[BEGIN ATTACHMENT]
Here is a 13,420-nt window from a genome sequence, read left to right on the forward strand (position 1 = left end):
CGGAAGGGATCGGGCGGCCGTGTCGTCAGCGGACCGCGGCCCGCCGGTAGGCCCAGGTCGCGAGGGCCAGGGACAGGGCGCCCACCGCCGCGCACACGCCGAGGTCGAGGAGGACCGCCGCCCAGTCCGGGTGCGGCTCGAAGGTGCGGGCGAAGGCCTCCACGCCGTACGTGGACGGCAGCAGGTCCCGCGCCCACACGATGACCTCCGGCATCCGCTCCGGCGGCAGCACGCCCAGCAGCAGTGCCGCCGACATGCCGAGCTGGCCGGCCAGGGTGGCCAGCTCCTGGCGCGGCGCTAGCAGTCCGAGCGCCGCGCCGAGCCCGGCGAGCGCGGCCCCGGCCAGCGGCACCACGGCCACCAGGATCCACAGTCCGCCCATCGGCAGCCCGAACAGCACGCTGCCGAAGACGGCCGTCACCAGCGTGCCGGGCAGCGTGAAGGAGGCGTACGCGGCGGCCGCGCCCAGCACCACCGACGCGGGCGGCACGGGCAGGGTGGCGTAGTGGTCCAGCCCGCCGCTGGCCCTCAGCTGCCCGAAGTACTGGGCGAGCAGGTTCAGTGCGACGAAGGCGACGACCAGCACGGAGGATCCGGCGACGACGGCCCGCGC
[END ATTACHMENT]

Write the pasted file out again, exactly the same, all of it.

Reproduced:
Here is a 13,420-nt window from a genome sequence, read left to right on the forward strand (position 1 = left end):
CGGAAGGGATCGGGCGGCCGTGTCGTCAGCGGACCGCGGCCCGCCGGTAGGCCCAGGTCGCGAGGGCCAGGGACAGGGCGCCCACCGCCGCGCACACGCCGAGGTCGAGGAGGACCGCCGCCCAGTCCGGGTGCGGCTCGAAGGTGCGGGCGAAGGCCTCCACGCCGTACGTGGACGGCAGCAGGTCCCGCGCCCACACGATGACCTCCGGCATCCGCTCCGGCGGCAGCACGCCCAGCAGCAGTGCCGCCGACATGCCGAGCTGGCCGGCCAGGGTGGCCAGCTCCTGGCGCGGCGCTAGCAGTCCGAGCGCCGCGCCGAGCCCGGCGAGCGCGGCCCCGGCCAGCGGCACCACGGCCACCAGGATCCACAGTCCGCCCATCGGCAGCCCGAACAGCACGCTGCCGAAGACGGCCGTCACCAGCGTGCCGGGCAGCGTGAAGGAGGCGTACGCGGCGGCCGCGCCCAGCACCACCGACGCGGGCGGCACGGGCAGGGTGGCGTAGTGGTCCAGCCCGCCGCTGGCCCTCAGCTGCCCGAAGTACTGGGCGAGCAGGTTCAGTGCGACGAAGGCGACGACCAGCACGGAGGATCCGGCGACGACGGCCCGCGC